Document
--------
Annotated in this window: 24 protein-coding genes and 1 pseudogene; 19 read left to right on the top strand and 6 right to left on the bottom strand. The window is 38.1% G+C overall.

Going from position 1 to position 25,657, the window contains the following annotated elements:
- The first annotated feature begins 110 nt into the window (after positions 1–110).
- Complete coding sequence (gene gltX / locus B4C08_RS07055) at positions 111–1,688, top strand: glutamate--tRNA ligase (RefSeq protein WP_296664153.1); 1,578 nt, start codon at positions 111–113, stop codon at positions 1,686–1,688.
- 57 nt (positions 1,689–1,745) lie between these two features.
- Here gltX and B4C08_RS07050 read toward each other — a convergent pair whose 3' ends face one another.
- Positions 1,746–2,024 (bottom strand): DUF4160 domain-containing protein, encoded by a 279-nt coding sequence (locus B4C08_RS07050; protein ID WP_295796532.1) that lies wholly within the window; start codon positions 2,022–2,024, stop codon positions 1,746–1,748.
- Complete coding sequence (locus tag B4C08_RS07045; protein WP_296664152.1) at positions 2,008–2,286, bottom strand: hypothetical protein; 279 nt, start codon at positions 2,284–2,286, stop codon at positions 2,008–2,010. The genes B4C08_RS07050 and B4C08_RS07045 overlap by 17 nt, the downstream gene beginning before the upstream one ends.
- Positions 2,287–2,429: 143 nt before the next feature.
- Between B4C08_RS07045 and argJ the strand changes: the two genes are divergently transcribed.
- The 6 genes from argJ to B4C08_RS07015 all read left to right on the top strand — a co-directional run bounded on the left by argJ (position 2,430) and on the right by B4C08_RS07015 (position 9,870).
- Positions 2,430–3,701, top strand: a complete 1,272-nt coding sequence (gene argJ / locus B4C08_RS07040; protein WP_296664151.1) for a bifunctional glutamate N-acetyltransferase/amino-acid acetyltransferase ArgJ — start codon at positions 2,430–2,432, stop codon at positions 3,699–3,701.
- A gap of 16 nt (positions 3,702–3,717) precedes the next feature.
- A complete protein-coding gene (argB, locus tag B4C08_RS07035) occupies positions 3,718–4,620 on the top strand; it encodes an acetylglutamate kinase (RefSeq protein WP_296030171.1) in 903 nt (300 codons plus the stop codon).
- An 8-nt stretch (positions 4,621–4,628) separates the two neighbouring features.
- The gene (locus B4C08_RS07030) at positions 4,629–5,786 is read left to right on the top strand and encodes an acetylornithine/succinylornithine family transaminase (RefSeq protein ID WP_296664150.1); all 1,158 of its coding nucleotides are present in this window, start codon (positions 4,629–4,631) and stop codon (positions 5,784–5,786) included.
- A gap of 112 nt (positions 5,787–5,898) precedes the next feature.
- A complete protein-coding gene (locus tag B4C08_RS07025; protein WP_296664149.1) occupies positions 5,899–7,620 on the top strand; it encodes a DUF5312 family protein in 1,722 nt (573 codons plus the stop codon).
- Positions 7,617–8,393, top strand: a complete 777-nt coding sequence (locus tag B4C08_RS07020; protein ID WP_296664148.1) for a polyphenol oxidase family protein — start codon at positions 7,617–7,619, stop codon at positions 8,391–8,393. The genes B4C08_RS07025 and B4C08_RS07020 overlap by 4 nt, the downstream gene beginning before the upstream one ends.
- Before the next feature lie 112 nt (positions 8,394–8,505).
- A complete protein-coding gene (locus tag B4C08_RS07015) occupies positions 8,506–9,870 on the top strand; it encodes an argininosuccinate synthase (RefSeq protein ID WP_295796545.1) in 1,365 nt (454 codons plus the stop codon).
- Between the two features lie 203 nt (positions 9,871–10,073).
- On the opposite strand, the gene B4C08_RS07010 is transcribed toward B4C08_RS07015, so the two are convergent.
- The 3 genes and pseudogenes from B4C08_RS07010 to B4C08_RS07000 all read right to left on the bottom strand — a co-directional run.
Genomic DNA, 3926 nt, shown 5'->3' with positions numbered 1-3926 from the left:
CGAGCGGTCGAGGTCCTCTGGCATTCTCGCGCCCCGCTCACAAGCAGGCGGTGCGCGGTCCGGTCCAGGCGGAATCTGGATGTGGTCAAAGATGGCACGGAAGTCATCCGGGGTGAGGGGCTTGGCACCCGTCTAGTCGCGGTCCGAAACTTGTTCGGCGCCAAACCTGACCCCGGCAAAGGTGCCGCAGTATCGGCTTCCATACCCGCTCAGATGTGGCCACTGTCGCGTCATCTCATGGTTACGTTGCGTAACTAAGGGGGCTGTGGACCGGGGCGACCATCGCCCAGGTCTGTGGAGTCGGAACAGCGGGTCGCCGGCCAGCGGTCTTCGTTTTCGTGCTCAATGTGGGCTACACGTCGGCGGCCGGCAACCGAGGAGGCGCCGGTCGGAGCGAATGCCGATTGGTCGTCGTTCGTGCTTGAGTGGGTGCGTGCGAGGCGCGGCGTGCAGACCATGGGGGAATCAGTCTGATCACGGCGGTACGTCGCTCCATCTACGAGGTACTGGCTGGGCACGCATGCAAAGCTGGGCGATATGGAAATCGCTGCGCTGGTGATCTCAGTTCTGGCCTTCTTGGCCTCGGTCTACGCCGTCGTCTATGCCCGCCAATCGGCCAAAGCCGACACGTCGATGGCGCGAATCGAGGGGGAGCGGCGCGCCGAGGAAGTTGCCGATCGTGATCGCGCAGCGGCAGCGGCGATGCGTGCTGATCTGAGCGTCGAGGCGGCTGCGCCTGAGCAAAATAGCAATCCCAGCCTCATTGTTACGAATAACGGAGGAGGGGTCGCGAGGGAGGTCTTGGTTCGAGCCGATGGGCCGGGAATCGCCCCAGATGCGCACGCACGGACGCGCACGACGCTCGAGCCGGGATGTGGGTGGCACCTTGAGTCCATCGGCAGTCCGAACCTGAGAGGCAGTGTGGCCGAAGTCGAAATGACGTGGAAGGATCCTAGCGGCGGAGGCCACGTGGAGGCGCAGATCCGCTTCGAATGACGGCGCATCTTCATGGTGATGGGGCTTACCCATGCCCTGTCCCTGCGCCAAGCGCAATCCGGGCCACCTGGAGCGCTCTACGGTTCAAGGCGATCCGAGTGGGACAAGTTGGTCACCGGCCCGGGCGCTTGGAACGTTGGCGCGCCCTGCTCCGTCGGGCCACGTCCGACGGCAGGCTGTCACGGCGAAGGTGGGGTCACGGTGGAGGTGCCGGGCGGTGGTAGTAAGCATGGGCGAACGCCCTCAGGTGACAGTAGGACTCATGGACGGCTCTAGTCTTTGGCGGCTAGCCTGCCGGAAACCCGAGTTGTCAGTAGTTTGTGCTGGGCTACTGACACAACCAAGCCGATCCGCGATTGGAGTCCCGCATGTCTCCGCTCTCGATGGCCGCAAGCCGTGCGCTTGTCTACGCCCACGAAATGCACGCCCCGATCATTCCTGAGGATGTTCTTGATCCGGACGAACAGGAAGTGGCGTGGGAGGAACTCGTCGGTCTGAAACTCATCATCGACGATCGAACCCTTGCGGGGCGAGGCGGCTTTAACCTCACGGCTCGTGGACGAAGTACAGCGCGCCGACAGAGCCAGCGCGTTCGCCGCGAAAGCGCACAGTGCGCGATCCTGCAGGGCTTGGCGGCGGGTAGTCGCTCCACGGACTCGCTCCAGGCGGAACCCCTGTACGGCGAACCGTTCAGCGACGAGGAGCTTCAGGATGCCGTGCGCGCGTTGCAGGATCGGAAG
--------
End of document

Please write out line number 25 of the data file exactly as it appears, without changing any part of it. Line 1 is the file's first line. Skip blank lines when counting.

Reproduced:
Genomic DNA, 3926 nt, shown 5'->3' with positions numbered 1-3926 from the left: